With their borders effectively closed since the early days of the pandemic, travelers are undoubtedly excited at the news that several European countries are easing their restrictions and opening up their borders to more travelers. In the last week alone, both Spain and Portugal have opened up for vaccinated travelers, providing new vacation options for millions of people.
However, with some borders between EU nations practically non-existent, question marks have been raised about whether or not travelers can hop between one country and another. Thankfully, the EU has clarified the situation – here’s the latest, plus an overview of EU travel restrictions for unvaccinated travelers.
Cross Border Travel – What Travelers Should Know
With Europe being such a far destination for many – and with tourists being travel starved for so long – those who take the long flight over to Europe are likely to want visit more than one destination. However, the fact that different EU countries has their own border policies meant that this could have been a problem – but it won’t be any more.
Just last night, countries from the EU agreed to ease their travel restrictions over summer and is set to broaden the number of EU countries that it is safe to travel from, making it possible for fully vaccinated tourists to avoid tests or quarantines should they wish to visit more than one country in the EU. Travelers must be fully vaccinated, and with their final dose coming more than 14 days ago, in order to be able to benefit from the new rule change.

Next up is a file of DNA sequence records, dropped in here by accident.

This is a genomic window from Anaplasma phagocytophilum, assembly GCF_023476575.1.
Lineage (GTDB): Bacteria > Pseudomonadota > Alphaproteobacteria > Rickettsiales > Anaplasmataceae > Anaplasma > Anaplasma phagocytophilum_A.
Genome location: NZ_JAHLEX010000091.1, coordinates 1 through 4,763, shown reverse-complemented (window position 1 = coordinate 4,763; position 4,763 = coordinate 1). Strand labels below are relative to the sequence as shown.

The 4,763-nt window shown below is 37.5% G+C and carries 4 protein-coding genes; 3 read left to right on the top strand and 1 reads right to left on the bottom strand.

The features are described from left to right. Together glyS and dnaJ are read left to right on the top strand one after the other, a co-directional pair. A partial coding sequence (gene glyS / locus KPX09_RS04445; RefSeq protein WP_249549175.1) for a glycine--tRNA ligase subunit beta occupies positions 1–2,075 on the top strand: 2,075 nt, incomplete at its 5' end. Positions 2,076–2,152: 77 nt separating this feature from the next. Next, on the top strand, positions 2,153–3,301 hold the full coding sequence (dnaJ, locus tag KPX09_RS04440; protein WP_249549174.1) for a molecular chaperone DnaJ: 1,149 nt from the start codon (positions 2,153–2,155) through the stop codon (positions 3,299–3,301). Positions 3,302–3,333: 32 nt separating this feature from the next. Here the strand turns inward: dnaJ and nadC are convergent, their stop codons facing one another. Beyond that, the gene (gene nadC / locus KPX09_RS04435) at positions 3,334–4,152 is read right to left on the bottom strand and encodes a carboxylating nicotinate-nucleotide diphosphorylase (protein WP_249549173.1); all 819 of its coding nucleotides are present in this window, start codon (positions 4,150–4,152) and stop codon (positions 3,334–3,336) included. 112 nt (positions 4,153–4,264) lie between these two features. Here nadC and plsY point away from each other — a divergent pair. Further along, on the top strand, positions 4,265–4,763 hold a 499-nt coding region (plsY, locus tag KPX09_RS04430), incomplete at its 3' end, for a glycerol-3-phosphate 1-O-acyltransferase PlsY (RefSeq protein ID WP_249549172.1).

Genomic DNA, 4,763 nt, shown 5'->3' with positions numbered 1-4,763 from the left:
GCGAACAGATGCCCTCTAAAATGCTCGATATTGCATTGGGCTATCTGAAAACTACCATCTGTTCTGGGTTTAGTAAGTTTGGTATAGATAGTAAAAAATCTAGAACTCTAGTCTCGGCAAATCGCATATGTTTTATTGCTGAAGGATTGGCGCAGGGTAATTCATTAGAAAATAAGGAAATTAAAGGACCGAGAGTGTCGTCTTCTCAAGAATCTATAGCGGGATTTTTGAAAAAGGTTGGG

What About Unvaccinated Travelers?
Whilst unvaccinated travelers may have a bit more difficulty entering the bloc, it is still possible for those from certain countries. Those from EU and Schengen countries can enter, as can travelers from safe third countries, providing they arrive with a recent negative PCR-test or proof of recovery from the virus.
Also for unvaccinated travelers, there is still the possibility of being able to travel from one EU country to another with relative ease – depending on the Covid-19 situation in the location that the traveler is coming from. This will be assessed according to the EU’s traffic light system that determines the safety of different EU regions.
Here’s a look at how a country’s color is determined:
- Green: 14-day notification rate is lower than 25 cases per 100,000, test positivity rate below 4%
- Orange: 14-day notification rate is lower than 50 cases per 100,000, test positivity rate is 4% or higher, or if the 14-day notification rate is between 25 and 150 cases per 100,000 and the test positivity rate is below 4%
- Red: 14-day cumulative Covid-19 case notification rate ranges from 50 to 150 and the test positivity rate of tests for Covid-19 infection is 4% or more, or if the 14-day cumulative COVID-19 case notification rate is more than 150 but less than 500
- Dark red: 14-day cumulative Covid-19 case notification rate is 500 or more
- Grey: If there is insufficient information or if the testing rate is lower than 300 cases per 100,000
Travelers coming from a green zone should face no restrictions. However, those coming from orange and red zones may face testing or quarantine requirements, whilst travel from a dark red zone is strongly discouraged. Children above the age of 12 may need to be tested, but will only need to quarantine if an accompanying adult had to.
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This article originally appeared on TravelOffPath.com